Heidi Regan: Heidi vs Sharks | Edinburgh Fringe review by Steve Bennett
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Heidi Regan: Heidi vs Sharks

Edinburgh Fringe review by Steve Bennett

‘I've been told I'm a slow burner,’ deadpan Australian comedian Heidi Regan tells the audience. And yes, her dry, off-kilter humour definitely takes some attuning to. Even her ice-breaker designed to set out her stall is a bit confusing, given that her claim to be a harrowing burlesque performer is more than credible on the Fringe.

Thankfully, though, the 2017 BBC New Comedy Award champ has chosen a very accessible way to frame her debut hour – her love of terrible shark B-movies.

She’s watched scores of the buggers with her similarly obsessive pals, Joan and Greg, seeking out precious moments of true awfulness. Comics talking about their genuine preoccupations tend to make for the most fascinating shows, buoyed by the performer’s passion, and the more obscure the topic better. That’s true here – the unintentionally hilarious clips are all highlights, while Regan tries to explain the evolution of this niche genre using deliberately shonky PowerPoint slides.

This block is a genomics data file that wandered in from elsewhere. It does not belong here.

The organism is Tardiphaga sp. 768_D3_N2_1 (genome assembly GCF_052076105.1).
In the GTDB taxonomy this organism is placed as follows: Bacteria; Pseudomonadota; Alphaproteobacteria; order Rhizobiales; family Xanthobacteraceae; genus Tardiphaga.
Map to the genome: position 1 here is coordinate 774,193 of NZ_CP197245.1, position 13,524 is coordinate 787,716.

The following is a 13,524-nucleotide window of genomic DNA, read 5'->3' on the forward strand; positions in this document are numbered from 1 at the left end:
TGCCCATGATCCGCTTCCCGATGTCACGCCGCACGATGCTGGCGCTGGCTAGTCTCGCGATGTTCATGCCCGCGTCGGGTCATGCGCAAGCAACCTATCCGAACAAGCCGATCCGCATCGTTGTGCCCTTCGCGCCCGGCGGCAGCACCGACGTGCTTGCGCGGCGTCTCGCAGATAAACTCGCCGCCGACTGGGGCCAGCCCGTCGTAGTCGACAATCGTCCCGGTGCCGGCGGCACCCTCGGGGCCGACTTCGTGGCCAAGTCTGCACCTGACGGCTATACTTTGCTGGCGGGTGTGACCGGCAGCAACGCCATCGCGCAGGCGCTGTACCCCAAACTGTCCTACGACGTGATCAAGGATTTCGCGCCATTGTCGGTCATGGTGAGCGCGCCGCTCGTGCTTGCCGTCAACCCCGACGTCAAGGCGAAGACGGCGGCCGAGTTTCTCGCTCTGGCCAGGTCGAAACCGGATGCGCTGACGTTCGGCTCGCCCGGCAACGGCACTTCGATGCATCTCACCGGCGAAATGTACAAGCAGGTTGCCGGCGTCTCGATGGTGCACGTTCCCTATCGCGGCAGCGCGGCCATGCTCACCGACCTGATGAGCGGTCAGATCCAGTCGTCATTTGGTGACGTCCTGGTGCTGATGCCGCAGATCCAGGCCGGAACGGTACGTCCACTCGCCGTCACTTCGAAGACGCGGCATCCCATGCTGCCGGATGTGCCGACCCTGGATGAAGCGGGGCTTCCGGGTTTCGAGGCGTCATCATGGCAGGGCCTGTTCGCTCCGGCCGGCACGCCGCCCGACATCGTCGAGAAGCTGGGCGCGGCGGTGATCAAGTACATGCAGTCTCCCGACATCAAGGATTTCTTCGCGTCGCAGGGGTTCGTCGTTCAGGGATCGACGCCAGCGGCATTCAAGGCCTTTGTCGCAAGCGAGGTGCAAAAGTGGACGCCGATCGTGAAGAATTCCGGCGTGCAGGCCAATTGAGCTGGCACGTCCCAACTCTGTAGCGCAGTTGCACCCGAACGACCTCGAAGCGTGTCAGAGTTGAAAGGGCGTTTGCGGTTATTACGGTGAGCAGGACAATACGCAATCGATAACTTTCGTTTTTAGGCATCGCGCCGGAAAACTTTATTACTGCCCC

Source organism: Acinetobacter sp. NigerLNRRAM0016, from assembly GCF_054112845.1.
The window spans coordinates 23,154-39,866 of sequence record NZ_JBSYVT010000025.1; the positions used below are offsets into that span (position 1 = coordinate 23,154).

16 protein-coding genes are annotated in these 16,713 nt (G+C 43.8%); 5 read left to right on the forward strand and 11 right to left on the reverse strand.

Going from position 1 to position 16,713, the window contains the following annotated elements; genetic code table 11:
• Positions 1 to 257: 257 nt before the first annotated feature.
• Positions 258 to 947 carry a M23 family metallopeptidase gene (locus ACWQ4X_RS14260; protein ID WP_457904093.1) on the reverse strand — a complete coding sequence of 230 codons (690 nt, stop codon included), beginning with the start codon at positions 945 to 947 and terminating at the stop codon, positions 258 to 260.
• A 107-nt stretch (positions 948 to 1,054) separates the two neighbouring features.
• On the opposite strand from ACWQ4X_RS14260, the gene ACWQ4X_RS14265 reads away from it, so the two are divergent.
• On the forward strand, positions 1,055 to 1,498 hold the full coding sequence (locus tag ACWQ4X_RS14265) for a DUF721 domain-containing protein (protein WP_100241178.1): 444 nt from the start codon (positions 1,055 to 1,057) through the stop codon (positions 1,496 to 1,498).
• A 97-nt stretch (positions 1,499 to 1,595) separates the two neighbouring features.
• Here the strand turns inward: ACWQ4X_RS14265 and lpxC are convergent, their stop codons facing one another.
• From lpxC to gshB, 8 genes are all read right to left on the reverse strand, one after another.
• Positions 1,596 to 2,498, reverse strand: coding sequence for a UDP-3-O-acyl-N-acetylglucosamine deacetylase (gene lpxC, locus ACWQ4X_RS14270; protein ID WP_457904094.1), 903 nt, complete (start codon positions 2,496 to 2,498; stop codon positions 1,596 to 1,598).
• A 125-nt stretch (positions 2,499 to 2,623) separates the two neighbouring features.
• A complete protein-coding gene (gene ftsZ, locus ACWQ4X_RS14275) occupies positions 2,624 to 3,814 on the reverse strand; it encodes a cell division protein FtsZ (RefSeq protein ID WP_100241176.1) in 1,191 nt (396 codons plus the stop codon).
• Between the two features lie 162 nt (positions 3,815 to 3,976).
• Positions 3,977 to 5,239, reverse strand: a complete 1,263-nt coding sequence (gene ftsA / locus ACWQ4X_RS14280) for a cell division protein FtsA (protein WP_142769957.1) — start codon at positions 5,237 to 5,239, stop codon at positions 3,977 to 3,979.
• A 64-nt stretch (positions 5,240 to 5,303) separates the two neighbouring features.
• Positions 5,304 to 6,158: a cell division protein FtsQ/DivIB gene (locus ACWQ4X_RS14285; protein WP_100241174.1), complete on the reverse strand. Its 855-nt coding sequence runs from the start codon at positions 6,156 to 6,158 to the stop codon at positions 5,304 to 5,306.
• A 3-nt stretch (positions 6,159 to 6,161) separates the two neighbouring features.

Modern examples of the genre don’t interest her so much – the likes of the Sharknado franchise and Sharktopus (exactly the chimera you think it is) became conscious of their preposterous nature and exploited it as ridiculously as possible, so the joke isn’t funny any more. Perhaps that’s why she prefers to appear unselfaware when it comes to delivering her own punchlines, with an understated style that only subtly acknowledges a joke has been delivered.

There’s a running gag that Reagan wanted to use her platform to talk about investor-state dispute settlements, the controversial clause in many international trade agreements that allows corporations to sue governments over changes in law they consider unfair. The fear is that if the UK signs such a deal, any by-stealth privatisation of the NHS would be impossible to reverse. 

Yes, it is a big, dry subject that has nothing to do with sharks, and while the joke is Regan’s wilfully intransigent attempt to crowbar her political hobbyhorse into the narrative, despite massive audience resistance, explaining it all proves a massive thief of momentum and laughs.

Regan also uses her show to tick off a few ‘this is me’ introductions, especially concerns her coming out. Dad was very accepting, not good drama for an Edinburgh show – although his advocacy for marriage equality down under does produce a wonderfully embarrassing social media post.

By this time we’ve come attuned to Regan’s charming quirks and underplayed delivery, and brought into her joy for shark potboilers – if not her conviction about how they tie into the global financial system. The introductions are over with, and now, like a shark, her comedy career will only keep moving forward.

Review date: 22 Aug 2018
Reviewed by: Steve Bennett

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